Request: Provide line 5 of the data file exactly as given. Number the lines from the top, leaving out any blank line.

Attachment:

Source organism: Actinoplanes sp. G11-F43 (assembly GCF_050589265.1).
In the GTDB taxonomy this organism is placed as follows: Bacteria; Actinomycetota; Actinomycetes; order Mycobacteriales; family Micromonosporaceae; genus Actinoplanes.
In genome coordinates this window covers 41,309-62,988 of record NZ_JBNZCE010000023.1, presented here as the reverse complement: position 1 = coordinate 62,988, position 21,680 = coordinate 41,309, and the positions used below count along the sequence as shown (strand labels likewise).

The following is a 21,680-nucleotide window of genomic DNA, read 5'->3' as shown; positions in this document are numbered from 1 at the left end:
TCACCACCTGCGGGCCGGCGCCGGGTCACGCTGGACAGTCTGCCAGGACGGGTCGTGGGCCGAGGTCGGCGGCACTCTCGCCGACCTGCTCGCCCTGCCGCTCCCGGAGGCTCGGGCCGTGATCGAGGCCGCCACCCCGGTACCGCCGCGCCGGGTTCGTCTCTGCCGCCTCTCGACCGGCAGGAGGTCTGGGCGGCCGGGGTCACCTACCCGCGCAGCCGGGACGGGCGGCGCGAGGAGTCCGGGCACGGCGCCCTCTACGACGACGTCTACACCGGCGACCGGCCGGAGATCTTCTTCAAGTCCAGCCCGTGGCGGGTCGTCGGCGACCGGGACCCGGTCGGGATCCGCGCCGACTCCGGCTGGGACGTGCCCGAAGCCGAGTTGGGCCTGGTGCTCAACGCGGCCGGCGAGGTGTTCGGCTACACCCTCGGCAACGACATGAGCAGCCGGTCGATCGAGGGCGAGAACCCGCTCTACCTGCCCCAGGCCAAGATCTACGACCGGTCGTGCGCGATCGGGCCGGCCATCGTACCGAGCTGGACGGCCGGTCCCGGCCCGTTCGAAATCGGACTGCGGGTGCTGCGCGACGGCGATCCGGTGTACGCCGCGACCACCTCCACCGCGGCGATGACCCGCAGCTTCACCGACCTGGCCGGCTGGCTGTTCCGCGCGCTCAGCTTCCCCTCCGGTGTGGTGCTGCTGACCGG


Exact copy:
TCACCACCTGCGGGCCGGCGCCGGGTCACGCTGGACAGTCTGCCAGGACGGGTCGTGGGCCGAGGTCGGCGGCACTCTCGCCGACCTGCTCGCCCTGCCGCTCCCGGAGGCTCGGGCCGTGATCGAGGCCGCCACCCCGGTACCGCCGCGCCGGGTTCGTCTCTGCCGCCTCTCGACCGGCAGGAGGTCTGGGCGGCCGGGGTCACCTACCCGCGCAGCCGGGACGGGCGGCGCGAGGAGTCCGGGCACGGCGCCCTCTACGACGACGTCTACACCGGCGACCGGCCGGAGATCTTCTTCAAGTCCAGCCCGTGGCGGGTCGTCGGCGACCGGGACCCGGTCGGGATCCGCGCCGACTCCGGCTGGGACGTGCCCGAAGCCGAGTTGGGCCTGGTGCTCAACGCGGCCGGCGAGGTGTTCGGCTACACCCTCGGCAACGACATGAGCAGCCGGTCGATCGAGGGCGAGAACCCGCTCTACCTGCCCCAGGCCAAGATCTACGACCGGTCGTGCGCGATCGGGCCGGCCATCGTACCGAGCTGGACGGCCGGTCCCGGCCCGTTCGAAATCGGACTGCGGGTGCTGCGCGACGGCGATCCGGTGTACGCCGCGACCACCTCCACCGCGGCGATGACCCGCAGCTTCACCGACCTGGCCGGCTGGCTGTTCCGCGCGCTCAGCTTCCCCTCCGGTGTGGTGCTGCTGACCGG